Pilgrimage Tour
Architecture of Rameshwaram Temple

Architecture of Rameshwaram Temple

Rameshwaram Temple is a sacred pilgrimage with an outstanding architecture work by the artisans. The temple has utmost charming architecture. There is a high compound wall (madil) on all four sides of the temple premises, which is usually seen in the temples constructed in South India, that measures about 865 feet furlong from east to west and one furlongs of 657 feet from north to south with huge towers, which are called Gopurams, at the east and west and finished gate towers on the north and south. The temple has long corridors in its interior that run between huge colonnades on platforms above five feet high.

The second corridor was formed by sandstone pillars, beams and ceiling. Utsva deities are decorated and kept at the junction of the third corridor on the west and the paved way leading from the western gopuram to Setumadhava shrine. It forms a unique structure in the form of a chess board and it is popularly known as Chokkattan Madapam. The outer set of corridors which are reputed to be the longest in the world, about 6.9 m height, 400 feet in each in the east and west, about 640 feet in north and south and inner corridors are about 224 feet in east and west and 352 feet each in north and south and hence the total length of those corridors is 3850 feet. There are about astounding 1212 pillars in the outer corridor and their height is about 30 feet from the floor to the center of the roof. Rajagopuram is 53 m tall and is regarded as the most important one.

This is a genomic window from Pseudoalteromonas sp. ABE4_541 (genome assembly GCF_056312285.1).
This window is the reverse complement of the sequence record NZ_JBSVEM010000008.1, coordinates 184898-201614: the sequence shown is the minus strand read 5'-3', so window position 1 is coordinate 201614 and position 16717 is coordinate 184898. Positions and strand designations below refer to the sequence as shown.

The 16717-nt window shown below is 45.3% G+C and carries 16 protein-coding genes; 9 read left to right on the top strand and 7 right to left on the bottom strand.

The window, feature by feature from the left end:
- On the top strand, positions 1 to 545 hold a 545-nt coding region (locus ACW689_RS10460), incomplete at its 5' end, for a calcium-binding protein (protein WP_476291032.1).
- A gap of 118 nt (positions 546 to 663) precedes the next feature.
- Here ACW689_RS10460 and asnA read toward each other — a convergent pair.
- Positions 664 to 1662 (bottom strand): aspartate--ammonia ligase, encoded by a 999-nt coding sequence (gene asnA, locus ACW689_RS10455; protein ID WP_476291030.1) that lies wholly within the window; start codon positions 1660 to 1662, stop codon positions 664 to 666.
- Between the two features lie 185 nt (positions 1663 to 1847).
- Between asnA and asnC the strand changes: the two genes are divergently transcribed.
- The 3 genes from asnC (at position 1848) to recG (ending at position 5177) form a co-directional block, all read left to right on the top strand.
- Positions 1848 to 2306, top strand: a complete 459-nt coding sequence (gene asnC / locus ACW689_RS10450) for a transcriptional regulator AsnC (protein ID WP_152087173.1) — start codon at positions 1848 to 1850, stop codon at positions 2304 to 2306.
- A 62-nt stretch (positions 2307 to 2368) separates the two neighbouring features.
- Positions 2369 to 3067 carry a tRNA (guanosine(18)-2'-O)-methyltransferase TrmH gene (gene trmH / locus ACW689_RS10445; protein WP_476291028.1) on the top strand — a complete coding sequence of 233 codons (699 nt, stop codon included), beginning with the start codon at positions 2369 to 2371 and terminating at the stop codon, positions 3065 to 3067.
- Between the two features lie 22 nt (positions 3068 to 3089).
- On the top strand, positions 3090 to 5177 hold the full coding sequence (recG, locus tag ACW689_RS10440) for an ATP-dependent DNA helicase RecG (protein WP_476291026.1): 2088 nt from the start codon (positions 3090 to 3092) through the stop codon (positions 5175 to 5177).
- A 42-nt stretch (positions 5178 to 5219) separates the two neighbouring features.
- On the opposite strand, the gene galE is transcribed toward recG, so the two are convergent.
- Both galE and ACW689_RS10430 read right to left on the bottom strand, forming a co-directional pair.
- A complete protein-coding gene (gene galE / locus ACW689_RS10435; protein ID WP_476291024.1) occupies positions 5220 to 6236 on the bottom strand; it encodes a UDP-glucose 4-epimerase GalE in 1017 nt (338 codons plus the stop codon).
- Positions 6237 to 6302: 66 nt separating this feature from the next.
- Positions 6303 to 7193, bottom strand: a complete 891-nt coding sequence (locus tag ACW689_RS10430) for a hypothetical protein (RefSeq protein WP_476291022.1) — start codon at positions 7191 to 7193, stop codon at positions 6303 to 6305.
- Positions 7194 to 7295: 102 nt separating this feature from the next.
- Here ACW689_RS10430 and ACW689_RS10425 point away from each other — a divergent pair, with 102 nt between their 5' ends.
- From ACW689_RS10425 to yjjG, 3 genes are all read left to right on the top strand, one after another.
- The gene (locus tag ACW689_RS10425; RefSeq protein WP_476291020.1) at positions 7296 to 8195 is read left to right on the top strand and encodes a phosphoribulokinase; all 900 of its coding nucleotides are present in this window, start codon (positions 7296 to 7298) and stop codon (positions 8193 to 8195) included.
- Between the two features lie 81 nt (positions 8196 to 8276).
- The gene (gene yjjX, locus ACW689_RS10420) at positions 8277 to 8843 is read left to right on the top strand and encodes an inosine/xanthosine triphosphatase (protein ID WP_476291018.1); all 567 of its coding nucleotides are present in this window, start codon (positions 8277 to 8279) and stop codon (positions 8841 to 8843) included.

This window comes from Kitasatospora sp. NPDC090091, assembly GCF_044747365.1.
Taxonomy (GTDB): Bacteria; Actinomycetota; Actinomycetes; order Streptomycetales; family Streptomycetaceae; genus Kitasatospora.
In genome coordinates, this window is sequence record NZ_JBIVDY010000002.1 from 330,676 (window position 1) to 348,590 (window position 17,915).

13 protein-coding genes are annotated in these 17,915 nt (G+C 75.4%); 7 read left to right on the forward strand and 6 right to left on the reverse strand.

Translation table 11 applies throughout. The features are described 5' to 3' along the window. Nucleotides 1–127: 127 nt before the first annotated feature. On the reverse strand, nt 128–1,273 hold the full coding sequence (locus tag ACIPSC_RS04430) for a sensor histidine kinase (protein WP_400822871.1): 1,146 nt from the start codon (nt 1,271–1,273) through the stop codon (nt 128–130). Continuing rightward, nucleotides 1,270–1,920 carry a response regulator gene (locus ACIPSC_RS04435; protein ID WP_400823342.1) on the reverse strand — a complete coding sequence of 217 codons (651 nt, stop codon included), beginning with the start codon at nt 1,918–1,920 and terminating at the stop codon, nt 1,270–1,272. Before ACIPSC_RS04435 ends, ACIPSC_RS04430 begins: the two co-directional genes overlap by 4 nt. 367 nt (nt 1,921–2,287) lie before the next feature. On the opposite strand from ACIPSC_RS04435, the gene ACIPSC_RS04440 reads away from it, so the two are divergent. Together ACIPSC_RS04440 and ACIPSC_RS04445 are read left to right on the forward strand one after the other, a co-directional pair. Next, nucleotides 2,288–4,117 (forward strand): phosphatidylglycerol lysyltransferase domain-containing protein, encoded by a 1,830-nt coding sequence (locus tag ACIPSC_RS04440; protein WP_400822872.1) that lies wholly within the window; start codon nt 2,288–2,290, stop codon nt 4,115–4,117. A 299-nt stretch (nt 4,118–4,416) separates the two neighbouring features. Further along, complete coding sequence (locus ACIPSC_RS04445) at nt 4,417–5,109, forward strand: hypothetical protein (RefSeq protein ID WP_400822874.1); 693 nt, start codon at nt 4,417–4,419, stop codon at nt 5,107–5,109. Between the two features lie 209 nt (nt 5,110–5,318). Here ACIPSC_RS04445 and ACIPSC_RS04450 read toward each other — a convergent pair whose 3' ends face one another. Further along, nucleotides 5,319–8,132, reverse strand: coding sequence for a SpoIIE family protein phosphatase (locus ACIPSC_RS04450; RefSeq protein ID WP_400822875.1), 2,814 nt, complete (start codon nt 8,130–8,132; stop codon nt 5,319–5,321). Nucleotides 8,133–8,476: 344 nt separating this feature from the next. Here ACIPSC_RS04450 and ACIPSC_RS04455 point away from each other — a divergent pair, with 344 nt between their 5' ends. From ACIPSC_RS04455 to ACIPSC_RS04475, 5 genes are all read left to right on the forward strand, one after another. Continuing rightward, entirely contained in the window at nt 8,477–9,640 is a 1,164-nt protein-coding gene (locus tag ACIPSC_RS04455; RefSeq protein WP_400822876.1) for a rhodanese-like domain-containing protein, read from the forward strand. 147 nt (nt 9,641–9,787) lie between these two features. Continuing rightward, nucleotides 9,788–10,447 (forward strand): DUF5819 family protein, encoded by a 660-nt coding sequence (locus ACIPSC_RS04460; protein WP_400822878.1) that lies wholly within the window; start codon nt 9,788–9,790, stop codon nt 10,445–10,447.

Initially Ramanathaswamy Temple was simply a shed. The present temple is the outcome of efforts of many generations spread over a number of centuries. The pride of place, establishment for the Temple, is due to the Setupatis of Ramanathapuram. In the seventeenth century, Dalavai Setupati built a portion of the main eastern Gopuram. And after that in late eighteenth century, the world famous third corridor was constructed by Muthuramalinga Setupati. The corridor was named “Chokkatan Mandapam”. The Mukhya Pradhani (Chief Minister) was Muthuirullappa Pillai and the Chinna Prodhani (Deputy Chief Minister) was Krishna Iyengar. The Setupati’s statue and those of his two Pradhanis (ministers) can be seen at the western entrance to the third corridor.

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